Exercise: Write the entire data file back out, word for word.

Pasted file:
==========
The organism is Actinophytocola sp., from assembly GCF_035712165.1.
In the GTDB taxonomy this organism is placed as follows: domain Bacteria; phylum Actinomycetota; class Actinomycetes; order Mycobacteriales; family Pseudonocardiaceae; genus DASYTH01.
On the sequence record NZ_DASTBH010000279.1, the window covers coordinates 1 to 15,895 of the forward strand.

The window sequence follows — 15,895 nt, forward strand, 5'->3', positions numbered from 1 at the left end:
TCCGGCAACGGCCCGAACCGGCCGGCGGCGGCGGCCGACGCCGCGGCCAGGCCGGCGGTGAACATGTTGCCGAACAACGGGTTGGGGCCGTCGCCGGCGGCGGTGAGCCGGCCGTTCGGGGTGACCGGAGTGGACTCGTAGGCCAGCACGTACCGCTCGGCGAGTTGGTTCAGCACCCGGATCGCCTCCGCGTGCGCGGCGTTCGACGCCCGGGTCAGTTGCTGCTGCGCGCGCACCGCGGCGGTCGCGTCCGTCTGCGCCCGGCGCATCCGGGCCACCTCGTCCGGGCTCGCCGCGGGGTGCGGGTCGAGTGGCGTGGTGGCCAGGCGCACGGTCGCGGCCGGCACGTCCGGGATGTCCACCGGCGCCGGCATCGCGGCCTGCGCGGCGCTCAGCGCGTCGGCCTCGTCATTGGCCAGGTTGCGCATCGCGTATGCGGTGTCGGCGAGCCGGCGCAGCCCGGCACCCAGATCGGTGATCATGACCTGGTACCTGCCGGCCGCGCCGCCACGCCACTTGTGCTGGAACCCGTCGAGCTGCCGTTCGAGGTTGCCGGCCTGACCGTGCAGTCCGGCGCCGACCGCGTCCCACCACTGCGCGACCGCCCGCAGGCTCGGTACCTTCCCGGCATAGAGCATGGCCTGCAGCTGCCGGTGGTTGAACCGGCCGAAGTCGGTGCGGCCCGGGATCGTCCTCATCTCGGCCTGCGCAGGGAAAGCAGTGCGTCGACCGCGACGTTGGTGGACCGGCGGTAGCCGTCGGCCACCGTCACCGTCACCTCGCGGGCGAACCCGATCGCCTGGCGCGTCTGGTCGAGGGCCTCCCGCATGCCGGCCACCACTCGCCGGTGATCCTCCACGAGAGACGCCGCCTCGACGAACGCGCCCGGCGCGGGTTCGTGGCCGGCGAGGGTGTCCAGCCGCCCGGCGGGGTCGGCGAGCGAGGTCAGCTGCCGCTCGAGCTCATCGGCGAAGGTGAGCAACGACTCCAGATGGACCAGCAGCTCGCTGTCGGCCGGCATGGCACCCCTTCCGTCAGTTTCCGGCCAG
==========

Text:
The organism is Actinophytocola sp., from assembly GCF_035712165.1.
In the GTDB taxonomy this organism is placed as follows: domain Bacteria; phylum Actinomycetota; class Actinomycetes; order Mycobacteriales; family Pseudonocardiaceae; genus DASYTH01.
On the sequence record NZ_DASTBH010000279.1, the window covers coordinates 1 to 15,895 of the forward strand.

The window sequence follows — 15,895 nt, forward strand, 5'->3', positions numbered from 1 at the left end:
TCCGGCAACGGCCCGAACCGGCCGGCGGCGGCGGCCGACGCCGCGGCCAGGCCGGCGGTGAACATGTTGCCGAACAACGGGTTGGGGCCGTCGCCGGCGGCGGTGAGCCGGCCGTTCGGGGTGACCGGAGTGGACTCGTAGGCCAGCACGTACCGCTCGGCGAGTTGGTTCAGCACCCGGATCGCCTCCGCGTGCGCGGCGTTCGACGCCCGGGTCAGTTGCTGCTGCGCGCGCACCGCGGCGGTCGCGTCCGTCTGCGCCCGGCGCATCCGGGCCACCTCGTCCGGGCTCGCCGCGGGGTGCGGGTCGAGTGGCGTGGTGGCCAGGCGCACGGTCGCGGCCGGCACGTCCGGGATGTCCACCGGCGCCGGCATCGCGGCCTGCGCGGCGCTCAGCGCGTCGGCCTCGTCATTGGCCAGGTTGCGCATCGCGTATGCGGTGTCGGCGAGCCGGCGCAGCCCGGCACCCAGATCGGTGATCATGACCTGGTACCTGCCGGCCGCGCCGCCACGCCACTTGTGCTGGAACCCGTCGAGCTGCCGTTCGAGGTTGCCGGCCTGACCGTGCAGTCCGGCGCCGACCGCGTCCCACCACTGCGCGACCGCCCGCAGGCTCGGTACCTTCCCGGCATAGAGCATGGCCTGCAGCTGCCGGTGGTTGAACCGGCCGAAGTCGGTGCGGCCCGGGATCGTCCTCATCTCGGCCTGCGCAGGGAAAGCAGTGCGTCGACCGCGACGTTGGTGGACCGGCGGTAGCCGTCGGCCACCGTCACCGTCACCTCGCGGGCGAACCCGATCGCCTGGCGCGTCTGGTCGAGGGCCTCCCGCATGCCGGCCACCACTCGCCGGTGATCCTCCACGAGAGACGCCGCCTCGACGAACGCGCCCGGCGCGGGTTCGTGGCCGGCGAGGGTGTCCAGCCGCCCGGCGGGGTCGGCGAGCGAGGTCAGCTGCCGCTCGAGCTCATCGGCGAAGGTGAGCAACGACTCCAGATGGACCAGCAGCTCGCTGTCGGCCGGCATGGCACCCCTTCCGTCAGTTTCCGGCCAG